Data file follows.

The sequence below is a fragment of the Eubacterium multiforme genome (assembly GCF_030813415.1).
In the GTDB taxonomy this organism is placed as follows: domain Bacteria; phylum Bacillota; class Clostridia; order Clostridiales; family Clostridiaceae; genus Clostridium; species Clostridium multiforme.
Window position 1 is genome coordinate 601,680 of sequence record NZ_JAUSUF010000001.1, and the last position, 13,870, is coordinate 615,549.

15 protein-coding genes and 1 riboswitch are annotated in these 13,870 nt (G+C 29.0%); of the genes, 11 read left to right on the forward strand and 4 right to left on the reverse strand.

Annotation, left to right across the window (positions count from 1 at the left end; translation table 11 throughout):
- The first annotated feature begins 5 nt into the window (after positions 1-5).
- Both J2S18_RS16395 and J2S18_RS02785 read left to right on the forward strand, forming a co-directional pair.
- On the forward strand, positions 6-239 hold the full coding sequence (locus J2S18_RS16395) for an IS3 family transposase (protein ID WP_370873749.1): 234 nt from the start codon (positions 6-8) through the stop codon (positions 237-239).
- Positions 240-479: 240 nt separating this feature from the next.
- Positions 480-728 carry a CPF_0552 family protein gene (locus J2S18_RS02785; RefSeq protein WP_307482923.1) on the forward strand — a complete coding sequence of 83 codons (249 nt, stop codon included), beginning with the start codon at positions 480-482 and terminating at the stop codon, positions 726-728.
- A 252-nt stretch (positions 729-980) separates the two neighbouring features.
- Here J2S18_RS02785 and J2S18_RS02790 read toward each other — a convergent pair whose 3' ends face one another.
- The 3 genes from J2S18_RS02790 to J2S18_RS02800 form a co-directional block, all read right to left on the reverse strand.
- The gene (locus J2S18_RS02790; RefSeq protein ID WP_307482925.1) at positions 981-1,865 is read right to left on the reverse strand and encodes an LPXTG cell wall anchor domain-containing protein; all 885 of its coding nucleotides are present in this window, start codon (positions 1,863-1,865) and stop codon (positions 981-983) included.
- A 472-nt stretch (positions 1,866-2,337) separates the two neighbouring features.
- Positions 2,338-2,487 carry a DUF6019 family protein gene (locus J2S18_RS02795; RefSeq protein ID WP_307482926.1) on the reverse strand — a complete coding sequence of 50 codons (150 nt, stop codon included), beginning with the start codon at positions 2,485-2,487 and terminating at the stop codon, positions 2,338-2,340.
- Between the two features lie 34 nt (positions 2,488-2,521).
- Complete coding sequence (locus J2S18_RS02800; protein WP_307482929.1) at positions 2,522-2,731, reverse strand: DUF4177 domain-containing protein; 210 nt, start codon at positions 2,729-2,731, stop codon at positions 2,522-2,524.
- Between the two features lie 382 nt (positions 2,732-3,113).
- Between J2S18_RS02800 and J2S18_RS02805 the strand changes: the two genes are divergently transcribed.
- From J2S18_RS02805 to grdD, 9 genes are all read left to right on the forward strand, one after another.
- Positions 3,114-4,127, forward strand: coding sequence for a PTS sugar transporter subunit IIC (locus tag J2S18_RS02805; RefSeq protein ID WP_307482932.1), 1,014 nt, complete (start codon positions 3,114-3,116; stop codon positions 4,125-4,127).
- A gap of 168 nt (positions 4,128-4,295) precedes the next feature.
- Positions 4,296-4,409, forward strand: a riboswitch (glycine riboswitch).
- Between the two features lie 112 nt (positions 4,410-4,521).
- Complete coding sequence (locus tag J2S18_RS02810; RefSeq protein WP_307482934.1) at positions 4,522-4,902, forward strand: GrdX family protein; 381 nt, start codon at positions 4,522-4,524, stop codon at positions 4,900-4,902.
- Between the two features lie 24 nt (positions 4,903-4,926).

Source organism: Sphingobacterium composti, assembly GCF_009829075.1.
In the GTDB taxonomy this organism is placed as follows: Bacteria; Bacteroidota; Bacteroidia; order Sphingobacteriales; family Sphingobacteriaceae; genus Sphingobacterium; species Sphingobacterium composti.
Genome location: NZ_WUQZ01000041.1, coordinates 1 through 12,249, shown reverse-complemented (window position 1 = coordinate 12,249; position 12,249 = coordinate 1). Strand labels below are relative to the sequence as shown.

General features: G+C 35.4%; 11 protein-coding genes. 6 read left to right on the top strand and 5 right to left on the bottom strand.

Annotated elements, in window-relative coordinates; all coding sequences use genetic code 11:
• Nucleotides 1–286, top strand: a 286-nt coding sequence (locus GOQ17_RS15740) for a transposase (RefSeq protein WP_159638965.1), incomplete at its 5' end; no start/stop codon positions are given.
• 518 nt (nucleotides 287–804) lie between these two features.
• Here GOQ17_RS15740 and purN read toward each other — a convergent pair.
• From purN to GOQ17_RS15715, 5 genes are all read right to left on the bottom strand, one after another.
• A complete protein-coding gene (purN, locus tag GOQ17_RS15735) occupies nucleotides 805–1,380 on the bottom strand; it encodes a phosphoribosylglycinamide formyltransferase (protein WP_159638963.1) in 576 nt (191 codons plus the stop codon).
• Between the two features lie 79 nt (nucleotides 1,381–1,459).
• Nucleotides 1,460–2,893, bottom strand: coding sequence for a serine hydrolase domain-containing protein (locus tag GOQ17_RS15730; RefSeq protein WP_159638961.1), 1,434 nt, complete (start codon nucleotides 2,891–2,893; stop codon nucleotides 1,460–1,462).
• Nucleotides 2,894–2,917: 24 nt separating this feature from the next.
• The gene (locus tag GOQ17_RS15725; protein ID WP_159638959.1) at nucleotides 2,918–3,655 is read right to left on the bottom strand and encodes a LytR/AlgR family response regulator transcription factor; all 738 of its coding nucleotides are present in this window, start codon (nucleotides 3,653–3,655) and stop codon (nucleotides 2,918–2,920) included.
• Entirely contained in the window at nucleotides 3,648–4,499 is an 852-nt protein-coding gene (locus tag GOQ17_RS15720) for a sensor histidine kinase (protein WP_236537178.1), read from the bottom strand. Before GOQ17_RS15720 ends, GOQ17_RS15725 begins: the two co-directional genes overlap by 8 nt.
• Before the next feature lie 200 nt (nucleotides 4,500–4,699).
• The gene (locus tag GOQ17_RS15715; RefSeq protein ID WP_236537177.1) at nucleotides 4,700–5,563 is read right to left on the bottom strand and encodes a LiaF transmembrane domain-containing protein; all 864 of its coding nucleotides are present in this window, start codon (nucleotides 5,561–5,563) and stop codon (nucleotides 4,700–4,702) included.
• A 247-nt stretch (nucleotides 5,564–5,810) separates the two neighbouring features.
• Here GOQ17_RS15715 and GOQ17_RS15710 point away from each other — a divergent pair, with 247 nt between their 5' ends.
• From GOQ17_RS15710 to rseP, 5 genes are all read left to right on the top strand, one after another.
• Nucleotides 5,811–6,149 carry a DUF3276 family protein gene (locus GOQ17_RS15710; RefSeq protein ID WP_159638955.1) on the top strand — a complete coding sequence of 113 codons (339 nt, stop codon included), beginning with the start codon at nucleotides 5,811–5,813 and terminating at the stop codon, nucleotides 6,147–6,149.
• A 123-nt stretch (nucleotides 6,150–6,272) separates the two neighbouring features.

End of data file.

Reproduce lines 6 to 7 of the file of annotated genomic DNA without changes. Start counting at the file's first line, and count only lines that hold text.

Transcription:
- The first annotated feature begins 5 nt into the window (after positions 1-5).
- Both J2S18_RS16395 and J2S18_RS02785 read left to right on the forward strand, forming a co-directional pair.